UK Holocaust Memorial, London, UK

 

Location: London, UK

Year: 2017

Programme: Memorial, educational centre and public park

 

 

QUICK FACTS

 - Remembers crimes against minorities throughout the Second World War

 - Learning centre sits below the park, with only the memorial at ground level

 - Two curved steel walls face each other, a tranquil pool between them

 - Facing each other the walls are smooth, the outsides are covered in symbols, images and rust

 - The journey creates a narrative of the Holocaust era

 - The park remains for the public but landscaped and offering glimpses into the memorial below

 

 

ABOUT

The UK Holocaust Memorial and Learning Centre summarises the Holocaust, the persecution and systematic mass murder against not only the Jews, but also against other minorities, that took place during the Second World War. The scheme balances a landscape and a memorial, holding on to the park space that fosters current social identity, but putting deep roots down for the ongoing teaching and learning of the atrocities that took place.

 

The learning centre, tucked below the ground and accessible through a thin slice in the park’s fabric, provides information and evidence as well as an emotional and narrative experience about the era of the Holocaust. The memorial which rises out of a pool of water is a composition of two arcs facing each other. One arc describes the Holocaust; the other describes how it was experienced in the UK.

 

The visitor walks through the arcs – entombed in rusted metal – symbolically along the iron rail tracks. The destination is either a death camp or a train journey across the Channel into the UK. The area between the arcs, which contrastingly is lined with smooth steel surfaces either side of a shallow pool, creates a bare space of tranquillity. The rusty or acidified steel sheets in the outer surface of the memorial have on them the symbolic signs of ships and trains and the constant remembrance of home – they all refer to the tragedy of the Holocaust. The structures extending from the memorial down through the ground into the learning centre together to join a subterranean environment of rusted steel and concrete surfaces combine to create one functional, artistic and emotional entity.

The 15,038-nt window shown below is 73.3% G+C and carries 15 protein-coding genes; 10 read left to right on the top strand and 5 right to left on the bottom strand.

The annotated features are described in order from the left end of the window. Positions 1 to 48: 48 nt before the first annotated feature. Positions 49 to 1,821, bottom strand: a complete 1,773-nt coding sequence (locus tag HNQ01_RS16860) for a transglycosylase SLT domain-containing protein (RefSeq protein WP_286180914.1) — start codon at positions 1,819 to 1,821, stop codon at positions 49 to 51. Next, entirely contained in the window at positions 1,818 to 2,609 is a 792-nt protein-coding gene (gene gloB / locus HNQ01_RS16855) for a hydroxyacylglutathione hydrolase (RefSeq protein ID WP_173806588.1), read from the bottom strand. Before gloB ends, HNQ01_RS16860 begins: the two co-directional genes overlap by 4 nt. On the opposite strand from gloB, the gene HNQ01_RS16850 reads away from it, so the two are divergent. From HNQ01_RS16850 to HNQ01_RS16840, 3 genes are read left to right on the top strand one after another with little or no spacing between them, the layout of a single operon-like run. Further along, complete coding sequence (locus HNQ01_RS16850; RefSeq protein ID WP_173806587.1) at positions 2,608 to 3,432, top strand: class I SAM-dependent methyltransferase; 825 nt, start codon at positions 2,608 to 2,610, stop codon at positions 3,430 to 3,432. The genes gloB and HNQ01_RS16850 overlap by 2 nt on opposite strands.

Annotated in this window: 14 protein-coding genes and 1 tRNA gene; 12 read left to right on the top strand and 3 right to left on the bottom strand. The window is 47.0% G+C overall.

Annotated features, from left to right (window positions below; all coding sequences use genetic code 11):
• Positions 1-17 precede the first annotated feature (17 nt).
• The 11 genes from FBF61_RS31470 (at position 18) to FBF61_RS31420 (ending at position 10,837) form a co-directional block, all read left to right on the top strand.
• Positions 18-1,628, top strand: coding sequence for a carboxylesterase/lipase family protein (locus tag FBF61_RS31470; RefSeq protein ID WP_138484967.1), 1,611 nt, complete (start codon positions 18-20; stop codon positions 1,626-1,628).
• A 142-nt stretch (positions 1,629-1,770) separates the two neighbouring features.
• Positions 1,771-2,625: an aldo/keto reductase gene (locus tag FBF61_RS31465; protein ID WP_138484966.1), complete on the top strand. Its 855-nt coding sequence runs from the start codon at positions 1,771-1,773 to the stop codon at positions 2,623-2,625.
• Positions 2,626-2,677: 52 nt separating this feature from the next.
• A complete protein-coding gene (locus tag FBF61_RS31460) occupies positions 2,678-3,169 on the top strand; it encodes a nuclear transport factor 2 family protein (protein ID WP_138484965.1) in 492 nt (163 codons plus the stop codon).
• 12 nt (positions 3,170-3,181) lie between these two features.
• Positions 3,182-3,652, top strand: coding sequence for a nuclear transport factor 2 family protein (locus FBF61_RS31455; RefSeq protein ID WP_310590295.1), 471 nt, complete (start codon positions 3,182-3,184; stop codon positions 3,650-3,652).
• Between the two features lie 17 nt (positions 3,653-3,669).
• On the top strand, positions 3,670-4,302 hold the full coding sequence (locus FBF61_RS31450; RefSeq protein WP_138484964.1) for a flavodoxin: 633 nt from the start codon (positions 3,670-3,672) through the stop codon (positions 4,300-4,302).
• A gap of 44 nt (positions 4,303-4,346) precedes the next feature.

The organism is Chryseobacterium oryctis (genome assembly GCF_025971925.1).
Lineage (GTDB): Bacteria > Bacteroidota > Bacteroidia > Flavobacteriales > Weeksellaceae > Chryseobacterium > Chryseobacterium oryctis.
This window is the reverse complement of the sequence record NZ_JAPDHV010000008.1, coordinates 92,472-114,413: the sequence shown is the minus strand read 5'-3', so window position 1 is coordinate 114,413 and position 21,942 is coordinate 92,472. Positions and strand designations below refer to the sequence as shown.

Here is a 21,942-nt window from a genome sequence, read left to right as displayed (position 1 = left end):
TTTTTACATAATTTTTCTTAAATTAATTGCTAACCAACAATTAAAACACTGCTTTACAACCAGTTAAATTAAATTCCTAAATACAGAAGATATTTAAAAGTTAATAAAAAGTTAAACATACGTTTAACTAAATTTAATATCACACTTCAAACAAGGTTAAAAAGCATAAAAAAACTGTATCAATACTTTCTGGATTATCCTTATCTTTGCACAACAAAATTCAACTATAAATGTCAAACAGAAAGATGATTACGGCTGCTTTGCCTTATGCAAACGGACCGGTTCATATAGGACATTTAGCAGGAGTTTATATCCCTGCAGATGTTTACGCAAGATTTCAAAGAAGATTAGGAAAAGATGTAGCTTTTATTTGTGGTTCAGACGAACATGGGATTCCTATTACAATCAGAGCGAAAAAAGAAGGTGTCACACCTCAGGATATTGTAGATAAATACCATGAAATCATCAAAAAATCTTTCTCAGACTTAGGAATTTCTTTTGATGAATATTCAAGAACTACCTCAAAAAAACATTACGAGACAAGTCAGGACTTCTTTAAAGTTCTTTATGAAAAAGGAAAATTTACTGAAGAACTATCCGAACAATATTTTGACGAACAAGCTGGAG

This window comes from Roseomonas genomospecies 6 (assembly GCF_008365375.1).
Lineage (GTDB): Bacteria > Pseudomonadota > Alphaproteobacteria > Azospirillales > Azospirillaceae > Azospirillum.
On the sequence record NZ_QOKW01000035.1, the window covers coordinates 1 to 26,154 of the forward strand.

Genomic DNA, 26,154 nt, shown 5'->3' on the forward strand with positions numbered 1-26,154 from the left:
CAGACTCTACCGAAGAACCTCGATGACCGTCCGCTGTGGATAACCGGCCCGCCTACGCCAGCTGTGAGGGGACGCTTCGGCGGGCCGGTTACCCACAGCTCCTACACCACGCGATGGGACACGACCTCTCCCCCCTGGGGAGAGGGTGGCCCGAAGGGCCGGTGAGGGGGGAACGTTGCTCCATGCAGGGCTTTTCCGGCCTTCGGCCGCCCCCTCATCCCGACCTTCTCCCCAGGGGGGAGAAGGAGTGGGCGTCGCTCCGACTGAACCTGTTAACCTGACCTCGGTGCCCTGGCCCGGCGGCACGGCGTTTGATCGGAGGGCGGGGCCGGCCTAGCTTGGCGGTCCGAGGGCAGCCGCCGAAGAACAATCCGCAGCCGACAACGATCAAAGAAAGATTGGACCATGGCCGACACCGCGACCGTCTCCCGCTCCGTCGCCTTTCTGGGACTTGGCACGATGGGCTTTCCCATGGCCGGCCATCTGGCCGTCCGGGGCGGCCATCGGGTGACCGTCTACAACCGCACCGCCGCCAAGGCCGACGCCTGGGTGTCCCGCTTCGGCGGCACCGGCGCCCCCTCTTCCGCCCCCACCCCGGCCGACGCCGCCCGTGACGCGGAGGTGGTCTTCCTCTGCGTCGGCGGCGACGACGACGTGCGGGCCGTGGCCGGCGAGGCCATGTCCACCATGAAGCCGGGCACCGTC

Above ground, the gentle curved landscaping of the park surface naturally channels the park users toward the memorial and to make the tour through the media installation, and yet the park can remain a park. The substantial learning and gallery spaces below ground provide an ideal location for the history of the Holocaust to live on, and yet the ripples that shape the landscape above ensure to always be a relevant home to visitors and locals – integrating, rather than enforcing, the memorial into the everyday life of Londoners.

 

Throughout the learning centre, light flows underground. Through the water pool between the arcs, natural light comes down through a glazed ceiling into the introductory gallery. The ‘Holy Tree’ which breaks through the surface of the park, brings sunlight down into the ground where it is planted. As well as these, secondary entrances puncture down into the learning gallery with their own smaller atriums.

 

 

SIMILAR PROJECTS

The Lost Shtetl, Šeduva, 2017

Museum of the History of Polish Jews, Warsaw, 2013

Finnish Nature Centre, Halti, 2013

Tapiola Church Yard

 

 

CREDITS

Architects Lahdelma & Mahlamäki

Rainer Mahlamäki and Ilmari Lahdelma with Petri Saarelainen, Jukka Savolainen, Taavi Henttonen, Johannes Koskela, Laura Iivarinen, Jan Krupa, Jonne Ahvonen and Julius Seniunas

 

David Morley Architects

David Morley with David Preece, Matt Parford and Stuart MacKay

 

Ralph Appelbaum Associates

 

Landscape: Hemgård Landscape Design

 

Structures, Building Services, Feasibility, Sustainability: Arup

 

Physical Models: Vertikal Space Ltd (scale model), Seppo Rajakoski (installation piece)

 

Cost Consultation: Lucy Darling, Haidee Gonsalves, Matthew Brooker

 

Visualisation: Brick Visuals (exterior), Tegmark (interior)

 

SpecialistsBarbara Kirshenblatt-Gimblett (Education and Jewish Heritage consultant), Dani Karavan (Artist)